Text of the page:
Tony L.: The other side of mass incarceration

tony lewis sketch

Tony L., 35
Washington, D.C.

Most hated stereotype:The idea of what a returning citizen is. The stigma that these people are bad people and that these people will always be involved in criminality and can’t change.

 Listen: Tony juggles stereotypes from multiple sides

When released from prison, returning citizens are faced with many obstacles, including rebuilding connections with their families, locating employment and the attitudes and stereotypes in the neighborhoods they return to.

Most detrimental to returning citizens is the belief that they will always be the person who committed the crime, said Tony Lewis, Jr. the vocation development coordinator for an agency that oversees parole and probation in Washington, D.C.

“The idea of what a returning citizen is, the stigma that these people are bad people and that these people will always be involved in criminality and can’t change, that they aren’t parents, that they don’t have the potential to be good citizens, I think that’s the main stereotype for me that negatively impacts my life,” he said. “Because I’m working everyday to try to help these people rebuild their lives and that’s the primary thing that we’re up against. Just changing the stigma about the stereotype about who they are.”

The desire to help returning citizens and educate the public about mass incarceration runs deep for Tony.

The Past

Born and raised in the shadow of Capitol Hill in Washington, D.C., Tony is the only son of Tony Lewis Sr., a well-known player in the drug epidemic that consumed the city in the 1980s.

A 1989 conviction and life sentence transformed Tony’s relationship with his father to a long distance one. The stress of the situation took the mother he knew and changed her.

From there, Tony was shepherded through his teen years by his grandmother and aunt. Instead of DC public schools, He attended Gonzaga College High School before heading to the University of the District of Columbia. He graduated magna cum laude with a bachelor’s degree in urban studies.

People are often surprised to learn that Tony speaks to his father often, not able to clear the mental hurdle between convicted drug dealer and involved parent.

“I guess if you’re a drug dealer, you can’t be a good person or you can’t be a dad,” Tony said. “People miss the fact that people who are incarcerated still have regard and love for their children or their family members.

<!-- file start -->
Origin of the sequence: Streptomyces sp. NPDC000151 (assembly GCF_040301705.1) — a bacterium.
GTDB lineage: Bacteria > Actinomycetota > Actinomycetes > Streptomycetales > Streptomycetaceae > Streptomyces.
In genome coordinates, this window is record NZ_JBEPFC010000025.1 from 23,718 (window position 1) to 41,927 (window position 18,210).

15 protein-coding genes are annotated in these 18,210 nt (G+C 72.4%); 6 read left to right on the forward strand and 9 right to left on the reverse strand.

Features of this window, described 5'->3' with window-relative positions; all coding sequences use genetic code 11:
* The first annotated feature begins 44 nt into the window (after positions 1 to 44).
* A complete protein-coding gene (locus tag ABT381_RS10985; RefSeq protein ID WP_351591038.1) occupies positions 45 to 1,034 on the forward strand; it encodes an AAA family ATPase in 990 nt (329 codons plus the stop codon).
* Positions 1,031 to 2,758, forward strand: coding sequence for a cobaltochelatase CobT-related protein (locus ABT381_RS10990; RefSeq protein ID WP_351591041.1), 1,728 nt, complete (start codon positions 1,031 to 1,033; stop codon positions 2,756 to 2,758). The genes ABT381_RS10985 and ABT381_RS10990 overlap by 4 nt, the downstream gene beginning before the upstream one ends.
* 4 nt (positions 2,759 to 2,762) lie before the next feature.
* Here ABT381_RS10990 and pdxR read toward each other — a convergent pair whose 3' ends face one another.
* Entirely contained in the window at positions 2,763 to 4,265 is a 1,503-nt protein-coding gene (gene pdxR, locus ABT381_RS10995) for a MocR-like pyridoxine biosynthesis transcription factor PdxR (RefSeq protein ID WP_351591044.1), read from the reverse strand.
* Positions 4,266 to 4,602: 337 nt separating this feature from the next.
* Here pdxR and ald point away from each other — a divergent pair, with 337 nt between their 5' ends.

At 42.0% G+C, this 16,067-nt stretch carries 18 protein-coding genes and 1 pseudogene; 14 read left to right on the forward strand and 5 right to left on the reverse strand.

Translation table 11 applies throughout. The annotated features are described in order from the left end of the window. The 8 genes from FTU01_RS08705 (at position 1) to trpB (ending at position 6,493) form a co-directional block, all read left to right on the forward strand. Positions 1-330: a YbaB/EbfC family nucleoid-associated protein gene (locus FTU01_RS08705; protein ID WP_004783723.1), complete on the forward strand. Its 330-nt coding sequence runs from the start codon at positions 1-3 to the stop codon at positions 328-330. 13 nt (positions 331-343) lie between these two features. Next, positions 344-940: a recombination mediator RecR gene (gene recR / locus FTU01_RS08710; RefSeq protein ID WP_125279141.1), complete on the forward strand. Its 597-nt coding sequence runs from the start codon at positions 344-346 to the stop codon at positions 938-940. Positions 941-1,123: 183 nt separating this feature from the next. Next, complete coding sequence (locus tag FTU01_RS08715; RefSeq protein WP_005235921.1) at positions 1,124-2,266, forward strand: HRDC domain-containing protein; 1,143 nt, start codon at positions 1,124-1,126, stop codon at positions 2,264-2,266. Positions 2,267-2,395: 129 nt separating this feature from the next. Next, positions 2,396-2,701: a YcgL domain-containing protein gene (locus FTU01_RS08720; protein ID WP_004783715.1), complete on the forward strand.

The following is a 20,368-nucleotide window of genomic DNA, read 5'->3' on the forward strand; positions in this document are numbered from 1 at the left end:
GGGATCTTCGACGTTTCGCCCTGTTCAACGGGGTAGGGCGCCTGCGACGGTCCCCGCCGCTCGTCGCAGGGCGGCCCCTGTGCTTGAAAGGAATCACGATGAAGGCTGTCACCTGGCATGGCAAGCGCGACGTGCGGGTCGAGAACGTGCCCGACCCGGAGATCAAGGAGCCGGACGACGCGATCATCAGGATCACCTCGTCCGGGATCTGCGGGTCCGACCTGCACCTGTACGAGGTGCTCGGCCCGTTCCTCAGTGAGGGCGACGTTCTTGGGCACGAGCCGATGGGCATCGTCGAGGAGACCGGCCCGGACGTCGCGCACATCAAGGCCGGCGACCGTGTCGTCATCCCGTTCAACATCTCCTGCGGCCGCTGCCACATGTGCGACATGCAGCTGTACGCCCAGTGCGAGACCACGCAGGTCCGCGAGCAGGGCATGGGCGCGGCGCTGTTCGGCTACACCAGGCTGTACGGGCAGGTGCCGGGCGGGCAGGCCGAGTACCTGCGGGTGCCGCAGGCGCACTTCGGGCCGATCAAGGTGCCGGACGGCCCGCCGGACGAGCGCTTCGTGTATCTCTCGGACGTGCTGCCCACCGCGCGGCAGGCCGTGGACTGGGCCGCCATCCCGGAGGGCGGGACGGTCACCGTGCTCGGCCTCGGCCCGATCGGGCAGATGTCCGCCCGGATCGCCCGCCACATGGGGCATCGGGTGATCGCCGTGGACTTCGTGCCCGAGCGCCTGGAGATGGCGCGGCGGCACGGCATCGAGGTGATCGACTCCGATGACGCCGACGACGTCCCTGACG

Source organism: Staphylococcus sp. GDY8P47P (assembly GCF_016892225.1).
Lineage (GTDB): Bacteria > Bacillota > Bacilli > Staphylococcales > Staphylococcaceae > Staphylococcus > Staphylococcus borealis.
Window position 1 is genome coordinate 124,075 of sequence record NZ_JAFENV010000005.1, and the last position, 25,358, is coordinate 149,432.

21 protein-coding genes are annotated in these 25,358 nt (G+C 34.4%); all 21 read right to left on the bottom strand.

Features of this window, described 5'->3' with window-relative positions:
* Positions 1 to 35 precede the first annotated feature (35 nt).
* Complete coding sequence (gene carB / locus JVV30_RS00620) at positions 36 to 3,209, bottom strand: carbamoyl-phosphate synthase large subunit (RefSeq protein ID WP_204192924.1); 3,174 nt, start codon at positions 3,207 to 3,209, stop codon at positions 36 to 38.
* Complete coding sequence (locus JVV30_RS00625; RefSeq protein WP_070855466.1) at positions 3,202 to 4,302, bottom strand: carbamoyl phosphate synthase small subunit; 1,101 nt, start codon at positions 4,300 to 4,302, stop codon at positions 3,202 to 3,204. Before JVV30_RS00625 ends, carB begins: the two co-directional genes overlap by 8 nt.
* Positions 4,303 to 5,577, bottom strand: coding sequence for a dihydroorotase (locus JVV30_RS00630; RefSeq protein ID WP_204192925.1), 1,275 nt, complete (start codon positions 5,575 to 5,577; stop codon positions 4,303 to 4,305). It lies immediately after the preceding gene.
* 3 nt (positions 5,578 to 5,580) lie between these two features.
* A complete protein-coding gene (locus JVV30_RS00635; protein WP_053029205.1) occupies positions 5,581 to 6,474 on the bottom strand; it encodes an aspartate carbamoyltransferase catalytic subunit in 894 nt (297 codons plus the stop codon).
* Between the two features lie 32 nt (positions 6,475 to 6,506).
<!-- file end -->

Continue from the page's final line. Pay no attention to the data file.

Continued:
That’s a stigma, that people don’t have strong family bonds. Because incarceration robs people of their humanity. If you’re stripped of your humanity, [they] don’t see you like [they see themselves].”

The Present

While his father was known for selling drugs and a lavish lifestyle, Tony’s neighbors know him for turkey and toy drives, advocacy for returning citizens and his memoir, Slugg: A Boy’s Life in the Age of Mass Incarceration.

Tony’s expertise in re-entry is backed by his lived experience and he has put his story on paper to help others – and himself.

“I suffer from survivors guilt and I have for awhile,” he says. “Everybody I came up with, it’s like we were in a plane crash and I was the only one to survive. I feel like that a lot. I’m trying to find the reason. The only way I could do that is to talk about how life happened.”

Throughout Slugg, Tony documents life before and after his father was sentenced to life in prison. Readers get an inside glimpse of his Hanover neighborhood in the 1980s, the privilege he was afforded as a child, the difficulties of navigating the justice system and his insight that drives his advocacy work.

For the person who reads the book to learn more about Tony Sr. or who thinks they’re diving into a “street novel,” they quickly learn this book is not that.

“They want to see how much cocaine my dad sold,” he said, laughing. “That’s two chapters. When you get to the end of the book you don’t even think about it. Because the book is about me. It’s about my perspective. It’s what I saw. What I remember.”

And it also shows the realities of “the life” and the people who live it, not the glamorous, stereotypical version some imagine.

“I’m going to tell you what it really feels like. My father doing life in prison, my mother is schizophrenic. Where you once had two parents that were there everyday… and then all off a sudden, they’re not. It’s about that. That’s what happens when people go away to prison.”

While therapeutic for him, Tony hopes Slugg encourages people with similar backgrounds and educates people who have to work with them. Slugg is far from the first time Tony has shared his story. It’s his main tool in connecting with the returning citizens he serves at work as well as the community he grew up in.

“In sharing my experiences I help them see the promise and greatness in themselves. Everybody’s not going to come through a class with me, but my stories and what I’ve been through and how I dealt with it, the decisions I made…I’ve seen how it’s influenced people’s lives.”

 

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